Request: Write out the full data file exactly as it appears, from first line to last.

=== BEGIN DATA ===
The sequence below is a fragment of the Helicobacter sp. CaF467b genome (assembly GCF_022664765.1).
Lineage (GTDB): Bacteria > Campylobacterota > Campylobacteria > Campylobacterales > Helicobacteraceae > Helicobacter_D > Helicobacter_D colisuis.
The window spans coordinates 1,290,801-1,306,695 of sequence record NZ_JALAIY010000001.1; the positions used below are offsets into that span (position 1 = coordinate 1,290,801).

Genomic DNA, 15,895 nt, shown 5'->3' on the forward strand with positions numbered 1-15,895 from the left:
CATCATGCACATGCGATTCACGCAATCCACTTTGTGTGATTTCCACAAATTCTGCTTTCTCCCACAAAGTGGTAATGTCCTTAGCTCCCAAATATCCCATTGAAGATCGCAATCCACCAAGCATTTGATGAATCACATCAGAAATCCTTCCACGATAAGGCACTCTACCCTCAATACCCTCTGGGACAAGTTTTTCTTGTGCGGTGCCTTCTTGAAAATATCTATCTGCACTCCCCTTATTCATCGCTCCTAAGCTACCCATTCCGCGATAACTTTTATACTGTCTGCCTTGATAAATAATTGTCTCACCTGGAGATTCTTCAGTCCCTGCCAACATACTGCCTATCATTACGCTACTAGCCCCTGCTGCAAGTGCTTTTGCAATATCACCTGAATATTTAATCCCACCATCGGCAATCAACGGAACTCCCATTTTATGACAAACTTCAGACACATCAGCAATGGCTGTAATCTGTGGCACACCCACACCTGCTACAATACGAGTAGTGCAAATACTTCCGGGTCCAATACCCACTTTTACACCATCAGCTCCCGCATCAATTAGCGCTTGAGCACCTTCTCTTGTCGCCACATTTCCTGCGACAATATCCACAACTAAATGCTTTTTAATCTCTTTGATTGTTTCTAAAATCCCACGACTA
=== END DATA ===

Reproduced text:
The sequence below is a fragment of the Helicobacter sp. CaF467b genome (assembly GCF_022664765.1).
Lineage (GTDB): Bacteria > Campylobacterota > Campylobacteria > Campylobacterales > Helicobacteraceae > Helicobacter_D > Helicobacter_D colisuis.
The window spans coordinates 1,290,801-1,306,695 of sequence record NZ_JALAIY010000001.1; the positions used below are offsets into that span (position 1 = coordinate 1,290,801).

Genomic DNA, 15,895 nt, shown 5'->3' on the forward strand with positions numbered 1-15,895 from the left:
CATCATGCACATGCGATTCACGCAATCCACTTTGTGTGATTTCCACAAATTCTGCTTTCTCCCACAAAGTGGTAATGTCCTTAGCTCCCAAATATCCCATTGAAGATCGCAATCCACCAAGCATTTGATGAATCACATCAGAAATCCTTCCACGATAAGGCACTCTACCCTCAATACCCTCTGGGACAAGTTTTTCTTGTGCGGTGCCTTCTTGAAAATATCTATCTGCACTCCCCTTATTCATCGCTCCTAAGCTACCCATTCCGCGATAACTTTTATACTGTCTGCCTTGATAAATAATTGTCTCACCTGGAGATTCTTCAGTCCCTGCCAACATACTGCCTATCATTACGCTACTAGCCCCTGCTGCAAGTGCTTTTGCAATATCACCTGAATATTTAATCCCACCATCGGCAATCAACGGAACTCCCATTTTATGACAAACTTCAGACACATCAGCAATGGCTGTAATCTGTGGCACACCCACACCTGCTACAATACGAGTAGTGCAAATACTTCCGGGTCCAATACCCACTTTTACACCATCAGCTCCCGCATCAATTAGCGCTTGAGCACCTTCTCTTGTCGCCACATTTCCTGCGACAATATCCACAACTAAATGCTTTTTAATCTCTTTGATTGTTTCTAAAATCCCACGACTA